Living Life Out Loud
By Bruce Adolph
When you’re talking to a band’s manager, you learn to take whatever they tell you with a little grain of salt. Rightfully they should be excited about the band they work with. You wouldn’t want a manager who couldn’t really care less about your career moves, right? So a few months ago when I talked with Tony Patato (Delirious’ manager) about the upcoming release from the fab-five from South Hampton, England, I tried not to be completely swayed by the eloquent way in which he joyfully described the new album. His enthusiasm was indeed infectious. I’ve also learned that discretion can protect me, and that as much as I wanted to believe every word he was saying, I needed to take into account that at that time I hadn’t heard one bit of it.
Tony told me that the new project, Glo, was stripped down and aimed vertically at God like Cutting Edge, but that it had the strong hooks in it like King of Fools and the stylistic artistry of Mezzamorphis. He said that it would be a record that all of the different Delirious fans could access. Well, I’ve had an advance copy of the CD for a few weeks now, and I have to say that somewhere in jolly ol’ England there’s one band manager who spoke very accurately about his band’s latest project.
Glo is a multidimensional recording that will draw the listeners smack into the band’s zeal for worshipping God. Delirious could’ve taken the easy road and put out an obligatory “modern worship” album. They could’ve slopped together a quick “back-to-our-roots” project that would’ve taken care of those fans whining for a return to their earlier writings.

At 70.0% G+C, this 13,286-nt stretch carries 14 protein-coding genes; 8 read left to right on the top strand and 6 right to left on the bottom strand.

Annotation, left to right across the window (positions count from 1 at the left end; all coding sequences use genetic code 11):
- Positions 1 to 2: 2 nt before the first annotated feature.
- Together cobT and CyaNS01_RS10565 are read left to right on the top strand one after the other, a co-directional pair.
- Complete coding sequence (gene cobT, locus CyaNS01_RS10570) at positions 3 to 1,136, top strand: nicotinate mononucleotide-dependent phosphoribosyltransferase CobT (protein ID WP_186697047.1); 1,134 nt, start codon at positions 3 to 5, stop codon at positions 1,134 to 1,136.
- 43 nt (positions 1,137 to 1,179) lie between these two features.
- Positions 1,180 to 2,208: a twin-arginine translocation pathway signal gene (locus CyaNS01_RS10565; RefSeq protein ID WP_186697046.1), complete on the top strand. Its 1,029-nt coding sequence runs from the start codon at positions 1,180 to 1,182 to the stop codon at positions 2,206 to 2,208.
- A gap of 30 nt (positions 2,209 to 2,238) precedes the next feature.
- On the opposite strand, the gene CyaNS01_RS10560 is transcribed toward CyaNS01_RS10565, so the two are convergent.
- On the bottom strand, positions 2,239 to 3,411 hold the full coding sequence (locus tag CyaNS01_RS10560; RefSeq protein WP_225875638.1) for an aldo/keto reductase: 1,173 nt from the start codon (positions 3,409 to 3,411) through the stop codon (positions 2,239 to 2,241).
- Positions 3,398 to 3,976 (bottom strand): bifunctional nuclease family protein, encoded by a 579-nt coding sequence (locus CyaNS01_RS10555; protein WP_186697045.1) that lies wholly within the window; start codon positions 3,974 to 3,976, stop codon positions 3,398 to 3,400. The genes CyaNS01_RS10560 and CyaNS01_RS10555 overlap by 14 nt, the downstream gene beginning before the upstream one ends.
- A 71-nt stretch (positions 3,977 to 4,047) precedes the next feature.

But instead, the band has risen to the occasion and again forged ahead into new territory. There is so much going on lately in the modern worship movement and it is quite refreshing to see the forerunners of the movement not only step into the foray again, but also raise the bar of excellence while delivering truly inspiring music. From the lyrics to the spontaneously recorded high- worship moments to their dedication to finding the right sonic tones and the attention to detail in production, this album is pure and unabridged Delirious. Before I start sounding too much like Tony Patato, I’ll let the guys in the band speak for themselves.
CM: Walk us through the transition from the early days to the new album, to where you’re at today.
Martin: We’re really pleased with how things have developed from the early days. We’ve evolved from being a church worship team through giving ourselves a band name, to crafting how we are in public a bit more. Making an album like King of Fools, then making an album like Mezzamorphis seemed to confuse people as to what we were and what we were doing. But I believe we needed to make that album, and we’re still really proud of it, because it was crafted well and sounded good. And now all that experience has been poured into Glo. I think when people hear the record they’ll hear it in terms of songcraft, in the playing, the whole mix feels bigger to me. The journey’s been good so far. We’re really pleased with the songs on the new record. There’s a lot of emotion in it. We specifically sat in the studio together and cut a lot of the basic tracks live. A lot of what you hear is actually from the floor. Then we added a lot of stuff to make it a bit more presentable. We also did a lot of free-form playing, a lot of jamming and worshipping. There are a lot of sections on there which we’ve called “Glo in the Dark,” where we just started playing. We’re very pleased how it turned out.